Background Just as pain medications aim to relieve physical suffering, supportive surrounding for death and dying may facilitate well-being and comfort. However, little has been written of the experience of or preferences for settings for death and dying.
Aim We investigate preferences for and reflections about settings for end-of-life (EoL) in an international sample of museum visitors.
Methods Data derive from a project teaming artists and craftspeople together to create prototypes of space for difficult conversations in EoL settings. These prototypes were presented in a museum exhibition, “Room for Death”, in Stockholm in 2012. As project consultants, we contributed a question to the public viewing the exhibition: “How would you like it to be around you when you are dying?” and analysed responses with a phenomenographic approach.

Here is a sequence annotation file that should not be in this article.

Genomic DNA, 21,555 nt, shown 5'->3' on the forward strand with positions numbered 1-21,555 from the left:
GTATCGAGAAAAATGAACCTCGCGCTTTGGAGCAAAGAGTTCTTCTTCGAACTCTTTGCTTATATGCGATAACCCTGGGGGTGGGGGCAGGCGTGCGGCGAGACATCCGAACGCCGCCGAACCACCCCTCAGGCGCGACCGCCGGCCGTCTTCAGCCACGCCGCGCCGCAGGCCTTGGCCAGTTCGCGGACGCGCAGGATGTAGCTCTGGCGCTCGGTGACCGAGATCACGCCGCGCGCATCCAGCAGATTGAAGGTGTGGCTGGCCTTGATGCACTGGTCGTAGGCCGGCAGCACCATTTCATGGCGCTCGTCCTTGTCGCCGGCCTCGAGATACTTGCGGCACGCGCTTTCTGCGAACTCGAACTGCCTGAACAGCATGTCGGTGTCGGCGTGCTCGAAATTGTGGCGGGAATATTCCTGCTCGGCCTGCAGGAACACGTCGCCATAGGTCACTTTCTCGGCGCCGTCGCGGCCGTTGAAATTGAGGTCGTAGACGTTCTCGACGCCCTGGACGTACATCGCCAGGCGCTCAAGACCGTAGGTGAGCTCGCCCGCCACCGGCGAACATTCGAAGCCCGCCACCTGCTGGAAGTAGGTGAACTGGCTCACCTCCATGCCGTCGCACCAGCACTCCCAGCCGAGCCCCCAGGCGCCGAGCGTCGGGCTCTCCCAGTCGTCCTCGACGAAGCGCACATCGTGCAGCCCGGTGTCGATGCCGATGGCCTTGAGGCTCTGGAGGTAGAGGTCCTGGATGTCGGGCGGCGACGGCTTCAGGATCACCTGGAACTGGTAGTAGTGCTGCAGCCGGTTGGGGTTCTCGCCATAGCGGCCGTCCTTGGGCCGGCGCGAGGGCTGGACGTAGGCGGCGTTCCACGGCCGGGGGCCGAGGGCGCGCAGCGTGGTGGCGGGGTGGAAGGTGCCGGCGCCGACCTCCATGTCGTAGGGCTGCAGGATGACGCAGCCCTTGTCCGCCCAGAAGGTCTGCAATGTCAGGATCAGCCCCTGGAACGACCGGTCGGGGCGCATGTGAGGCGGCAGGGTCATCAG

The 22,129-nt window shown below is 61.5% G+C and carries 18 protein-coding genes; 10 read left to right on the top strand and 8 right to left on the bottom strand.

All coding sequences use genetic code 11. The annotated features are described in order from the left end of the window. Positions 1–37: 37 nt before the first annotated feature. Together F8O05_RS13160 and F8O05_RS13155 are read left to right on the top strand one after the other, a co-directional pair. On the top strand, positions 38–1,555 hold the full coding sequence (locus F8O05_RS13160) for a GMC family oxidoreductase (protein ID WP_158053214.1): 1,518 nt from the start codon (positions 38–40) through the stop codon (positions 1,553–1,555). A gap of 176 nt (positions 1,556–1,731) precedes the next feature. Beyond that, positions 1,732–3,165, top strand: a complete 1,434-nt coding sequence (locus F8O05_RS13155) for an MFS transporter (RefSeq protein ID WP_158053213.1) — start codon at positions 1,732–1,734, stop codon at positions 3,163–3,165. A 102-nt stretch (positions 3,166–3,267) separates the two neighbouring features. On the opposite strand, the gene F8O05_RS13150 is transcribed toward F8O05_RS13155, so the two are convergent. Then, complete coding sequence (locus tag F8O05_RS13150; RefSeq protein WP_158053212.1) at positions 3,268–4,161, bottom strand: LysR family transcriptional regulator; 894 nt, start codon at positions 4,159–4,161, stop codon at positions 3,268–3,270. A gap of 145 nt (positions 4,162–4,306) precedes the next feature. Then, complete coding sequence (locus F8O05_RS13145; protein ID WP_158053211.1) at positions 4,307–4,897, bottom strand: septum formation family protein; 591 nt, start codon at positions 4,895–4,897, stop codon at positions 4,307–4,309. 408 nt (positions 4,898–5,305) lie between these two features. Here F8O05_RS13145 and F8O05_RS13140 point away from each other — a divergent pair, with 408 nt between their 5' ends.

Results Five-hundred twelve responses were obtained from visitors from 46 countries. Responses were categorised in the following inductively– derived categories of types of deaths: The “Familiar”, “Larger-than life”, “Lone”, “Mediated” “Calm and peaceful”, “Sensuous”, “‘Green’”, and “Distanced” death. Responses could relate to one category or be composites uniting different categories in individual combinations.
Conclusion These data provide insight into different facets of contemporary reflections about death and dying. Despite the selective sample, the findings give reason to consider how underlying assumptions and care provision in established forms for EoL care may differ from people’s preferences. This project can be seen as an example of innovative endeavours to promote public awareness of issues related to death and dying, within the framework of health-promoting palliative care.
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